The incubation period of infectious mononucleosis is 30 to 50 days (2). The onset of symptoms is often insidious, with a prodrome of malaise, headache, fatigue, fever, sore throat, anorexia, and myalgia (6). Patients normally come to medical attention due to worsening sore throat and fever. On physical exam, the most common finding is lymphadenopathy, which is present in 90% of cases; it often occurs in the cervical region, particularly the posterior cervical chain, but may also be generalized with involvement of submandibular, epitrochlear, axillary, and inguinal lymph nodes. The lymph nodes are enlarged, firm and mildly tender to palpation. Fever and pharyngitis also occur in most patients. Pharyngitis is one of the most common complaints which may be moderate to severe with tonsillar enlargement and exudate. Abdominal exam may reveal splenomegaly in 50% to 75% and hepatomegaly in 30% (6). Patients with EBV erroneously treated with ampicillin or amoxicillin for presumed bacterial pharyngitis, characteristically develop a maculopapular rash, which may be useful in diagnosis, but sometimes is misdiagnosed as penicillin allergy (1,2).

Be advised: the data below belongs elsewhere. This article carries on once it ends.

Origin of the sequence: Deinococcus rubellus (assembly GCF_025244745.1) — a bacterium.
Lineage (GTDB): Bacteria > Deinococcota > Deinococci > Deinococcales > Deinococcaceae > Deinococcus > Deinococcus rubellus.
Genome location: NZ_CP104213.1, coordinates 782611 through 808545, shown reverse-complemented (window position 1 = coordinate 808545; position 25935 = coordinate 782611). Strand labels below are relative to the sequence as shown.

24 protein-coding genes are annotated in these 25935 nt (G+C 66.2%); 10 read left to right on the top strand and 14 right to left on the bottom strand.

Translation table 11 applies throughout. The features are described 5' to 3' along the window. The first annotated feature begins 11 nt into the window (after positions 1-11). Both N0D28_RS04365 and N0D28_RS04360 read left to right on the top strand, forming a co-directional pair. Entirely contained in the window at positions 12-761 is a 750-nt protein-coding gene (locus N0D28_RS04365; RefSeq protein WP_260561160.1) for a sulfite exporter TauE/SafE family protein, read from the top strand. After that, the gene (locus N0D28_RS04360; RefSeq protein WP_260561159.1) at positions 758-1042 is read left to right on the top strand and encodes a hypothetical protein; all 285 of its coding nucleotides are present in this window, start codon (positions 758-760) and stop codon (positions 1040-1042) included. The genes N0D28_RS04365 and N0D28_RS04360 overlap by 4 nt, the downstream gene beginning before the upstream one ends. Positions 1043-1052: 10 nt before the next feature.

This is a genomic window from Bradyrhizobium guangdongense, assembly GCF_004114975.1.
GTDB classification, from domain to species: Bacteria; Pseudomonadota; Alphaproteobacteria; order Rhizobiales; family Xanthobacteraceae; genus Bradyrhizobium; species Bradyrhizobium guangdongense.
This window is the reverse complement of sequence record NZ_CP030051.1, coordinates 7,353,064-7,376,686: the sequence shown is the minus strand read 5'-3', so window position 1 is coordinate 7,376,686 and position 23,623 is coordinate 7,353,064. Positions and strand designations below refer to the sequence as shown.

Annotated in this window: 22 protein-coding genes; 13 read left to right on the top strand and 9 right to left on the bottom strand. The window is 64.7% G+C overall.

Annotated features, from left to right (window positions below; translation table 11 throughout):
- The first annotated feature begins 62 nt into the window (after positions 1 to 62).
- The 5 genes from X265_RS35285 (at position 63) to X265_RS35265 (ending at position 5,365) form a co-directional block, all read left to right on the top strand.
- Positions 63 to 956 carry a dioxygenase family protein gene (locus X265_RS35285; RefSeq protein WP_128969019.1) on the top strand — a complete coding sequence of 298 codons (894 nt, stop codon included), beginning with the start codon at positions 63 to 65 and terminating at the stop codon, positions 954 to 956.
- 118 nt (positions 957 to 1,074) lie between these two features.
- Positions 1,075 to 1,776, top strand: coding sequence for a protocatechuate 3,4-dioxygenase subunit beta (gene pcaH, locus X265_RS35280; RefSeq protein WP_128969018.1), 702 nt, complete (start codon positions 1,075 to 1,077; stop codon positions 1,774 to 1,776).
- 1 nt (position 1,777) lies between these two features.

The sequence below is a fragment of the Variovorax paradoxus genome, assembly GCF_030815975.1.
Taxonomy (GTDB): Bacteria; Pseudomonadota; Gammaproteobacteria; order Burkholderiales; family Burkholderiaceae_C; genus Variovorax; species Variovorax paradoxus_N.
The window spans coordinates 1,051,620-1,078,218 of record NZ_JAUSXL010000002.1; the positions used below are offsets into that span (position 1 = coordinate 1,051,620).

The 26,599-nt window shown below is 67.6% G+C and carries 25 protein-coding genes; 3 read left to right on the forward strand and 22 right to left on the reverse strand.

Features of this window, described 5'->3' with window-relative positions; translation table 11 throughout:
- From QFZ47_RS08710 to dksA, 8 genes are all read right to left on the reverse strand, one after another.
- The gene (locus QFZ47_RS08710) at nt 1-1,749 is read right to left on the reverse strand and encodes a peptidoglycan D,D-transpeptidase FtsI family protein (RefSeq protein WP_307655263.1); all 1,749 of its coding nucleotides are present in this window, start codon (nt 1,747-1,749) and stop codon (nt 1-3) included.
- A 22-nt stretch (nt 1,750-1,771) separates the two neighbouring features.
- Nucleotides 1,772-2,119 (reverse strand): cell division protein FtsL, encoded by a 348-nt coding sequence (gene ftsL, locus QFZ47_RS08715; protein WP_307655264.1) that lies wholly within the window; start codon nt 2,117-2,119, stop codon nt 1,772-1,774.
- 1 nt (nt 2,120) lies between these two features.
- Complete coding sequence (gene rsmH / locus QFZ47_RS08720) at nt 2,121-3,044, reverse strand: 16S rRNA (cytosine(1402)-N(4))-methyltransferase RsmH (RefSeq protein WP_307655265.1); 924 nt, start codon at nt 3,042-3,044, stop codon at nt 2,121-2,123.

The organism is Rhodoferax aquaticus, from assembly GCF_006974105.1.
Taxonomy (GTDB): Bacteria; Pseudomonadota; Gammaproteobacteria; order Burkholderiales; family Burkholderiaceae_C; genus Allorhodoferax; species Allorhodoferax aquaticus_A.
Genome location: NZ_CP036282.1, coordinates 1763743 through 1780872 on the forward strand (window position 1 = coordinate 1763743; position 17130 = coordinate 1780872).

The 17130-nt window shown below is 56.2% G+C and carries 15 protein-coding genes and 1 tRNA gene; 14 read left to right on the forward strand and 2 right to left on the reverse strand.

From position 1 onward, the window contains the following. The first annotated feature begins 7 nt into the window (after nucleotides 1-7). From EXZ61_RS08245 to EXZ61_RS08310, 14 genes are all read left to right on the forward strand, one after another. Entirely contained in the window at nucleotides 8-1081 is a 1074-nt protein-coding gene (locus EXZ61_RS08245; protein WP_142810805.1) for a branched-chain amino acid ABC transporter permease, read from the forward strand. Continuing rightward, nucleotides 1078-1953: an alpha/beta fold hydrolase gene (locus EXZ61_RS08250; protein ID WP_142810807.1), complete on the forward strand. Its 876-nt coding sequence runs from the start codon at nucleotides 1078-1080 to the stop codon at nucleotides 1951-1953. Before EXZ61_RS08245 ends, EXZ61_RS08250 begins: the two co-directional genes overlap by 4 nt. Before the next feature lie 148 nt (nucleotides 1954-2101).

The diagnosis of infectious mononucleosis may be made by clinical history, physical exam, and typical laboratory findings. Approximately 70% of patients demonstrate a relative and absolute mononuclear lymphocytosis with total white blood cell counts ranging from 12,000 to 18,000 cells/mm3, and atypical lymphocytes accounting for 20% to 40% of the total number. Compared to typical lymphocytes, atypical lymphocytes appear larger, with eccentrically placed nuclei and a larger amount of cytoplasm (6). A lymphocyte count less than 4,000 mm3 holds a 99% negative predictive value for infectious mononucleosis (6). Mild elevation of liver enzymes (e.g., aspartate aminotransferase, alanine aminotransferase and lactate dehydrogenase), occur in a majority (>80%) of cases; however jaundice is not typically present (6). EBV-associated infectious mononucleosis is associated with the transient production of heterophile antibodies. These are IgM antibodies from the patient's serum that cause agglutination of sheep or horse red cells. The most widely used heterophile antibody test is the Monospot, a qualitative rapid slide test which detects horse red cell agglutination (i.e., the modern equivalent of the heterophile antibody). The test has a specificity of 95% to 100% and sensitivity of 70% to 90% for adults and adolescents, but sensitivity for children ranges from 27% to 76% (2). Children, especially those under the age of 4 years, with symptomatic primary EBV infection are often heterophile negative. Overall, 10% of EBV-associated infectious mononucleosis may be heterophile negative. Certain organisms may cause an infectious mononucleosis-like syndrome but are not associated with formation of heterophile antibodies, such as cytomegalovirus (CMV), Toxoplasma gondii, adenovirus, viral hepatitis, human immunodeficiency virus (HIV), and rubella (1,2).